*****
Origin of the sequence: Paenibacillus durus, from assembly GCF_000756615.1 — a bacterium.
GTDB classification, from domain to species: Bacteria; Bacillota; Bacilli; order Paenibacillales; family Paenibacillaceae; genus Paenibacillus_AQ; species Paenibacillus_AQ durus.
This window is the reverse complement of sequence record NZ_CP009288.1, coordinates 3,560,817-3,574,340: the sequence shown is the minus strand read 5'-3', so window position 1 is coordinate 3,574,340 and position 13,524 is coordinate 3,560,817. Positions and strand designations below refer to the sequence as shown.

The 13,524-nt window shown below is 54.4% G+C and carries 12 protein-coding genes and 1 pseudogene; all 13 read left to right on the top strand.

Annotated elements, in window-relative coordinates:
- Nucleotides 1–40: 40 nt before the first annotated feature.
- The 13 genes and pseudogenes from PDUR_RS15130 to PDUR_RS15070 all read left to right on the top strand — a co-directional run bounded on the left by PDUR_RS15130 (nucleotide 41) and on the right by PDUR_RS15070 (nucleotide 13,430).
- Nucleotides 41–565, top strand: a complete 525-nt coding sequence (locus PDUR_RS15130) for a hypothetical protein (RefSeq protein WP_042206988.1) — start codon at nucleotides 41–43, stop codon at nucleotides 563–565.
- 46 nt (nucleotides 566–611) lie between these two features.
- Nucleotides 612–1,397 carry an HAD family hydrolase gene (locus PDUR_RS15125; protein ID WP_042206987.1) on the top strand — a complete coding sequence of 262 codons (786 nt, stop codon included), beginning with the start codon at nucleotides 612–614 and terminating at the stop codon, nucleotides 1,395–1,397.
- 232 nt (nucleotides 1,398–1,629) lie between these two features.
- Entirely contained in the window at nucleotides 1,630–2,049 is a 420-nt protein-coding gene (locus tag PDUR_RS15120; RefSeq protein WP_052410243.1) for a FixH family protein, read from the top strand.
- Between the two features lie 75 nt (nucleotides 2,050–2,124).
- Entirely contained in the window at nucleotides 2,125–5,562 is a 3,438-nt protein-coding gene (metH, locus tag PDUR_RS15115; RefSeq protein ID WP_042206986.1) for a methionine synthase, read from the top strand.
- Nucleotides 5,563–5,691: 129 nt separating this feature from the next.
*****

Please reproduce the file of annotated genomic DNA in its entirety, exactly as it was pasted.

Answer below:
Origin of the sequence: Paenibacillus durus, from assembly GCF_000756615.1 — a bacterium.
GTDB classification, from domain to species: Bacteria; Bacillota; Bacilli; order Paenibacillales; family Paenibacillaceae; genus Paenibacillus_AQ; species Paenibacillus_AQ durus.
This window is the reverse complement of sequence record NZ_CP009288.1, coordinates 3,560,817-3,574,340: the sequence shown is the minus strand read 5'-3', so window position 1 is coordinate 3,574,340 and position 13,524 is coordinate 3,560,817. Positions and strand designations below refer to the sequence as shown.

The 13,524-nt window shown below is 54.4% G+C and carries 12 protein-coding genes and 1 pseudogene; all 13 read left to right on the top strand.

Annotated elements, in window-relative coordinates:
- Nucleotides 1–40: 40 nt before the first annotated feature.
- The 13 genes and pseudogenes from PDUR_RS15130 to PDUR_RS15070 all read left to right on the top strand — a co-directional run bounded on the left by PDUR_RS15130 (nucleotide 41) and on the right by PDUR_RS15070 (nucleotide 13,430).
- Nucleotides 41–565, top strand: a complete 525-nt coding sequence (locus PDUR_RS15130) for a hypothetical protein (RefSeq protein WP_042206988.1) — start codon at nucleotides 41–43, stop codon at nucleotides 563–565.
- 46 nt (nucleotides 566–611) lie between these two features.
- Nucleotides 612–1,397 carry an HAD family hydrolase gene (locus PDUR_RS15125; protein ID WP_042206987.1) on the top strand — a complete coding sequence of 262 codons (786 nt, stop codon included), beginning with the start codon at nucleotides 612–614 and terminating at the stop codon, nucleotides 1,395–1,397.
- 232 nt (nucleotides 1,398–1,629) lie between these two features.
- Entirely contained in the window at nucleotides 1,630–2,049 is a 420-nt protein-coding gene (locus tag PDUR_RS15120; RefSeq protein WP_052410243.1) for a FixH family protein, read from the top strand.
- Between the two features lie 75 nt (nucleotides 2,050–2,124).
- Entirely contained in the window at nucleotides 2,125–5,562 is a 3,438-nt protein-coding gene (metH, locus tag PDUR_RS15115; RefSeq protein ID WP_042206986.1) for a methionine synthase, read from the top strand.
- Nucleotides 5,563–5,691: 129 nt separating this feature from the next.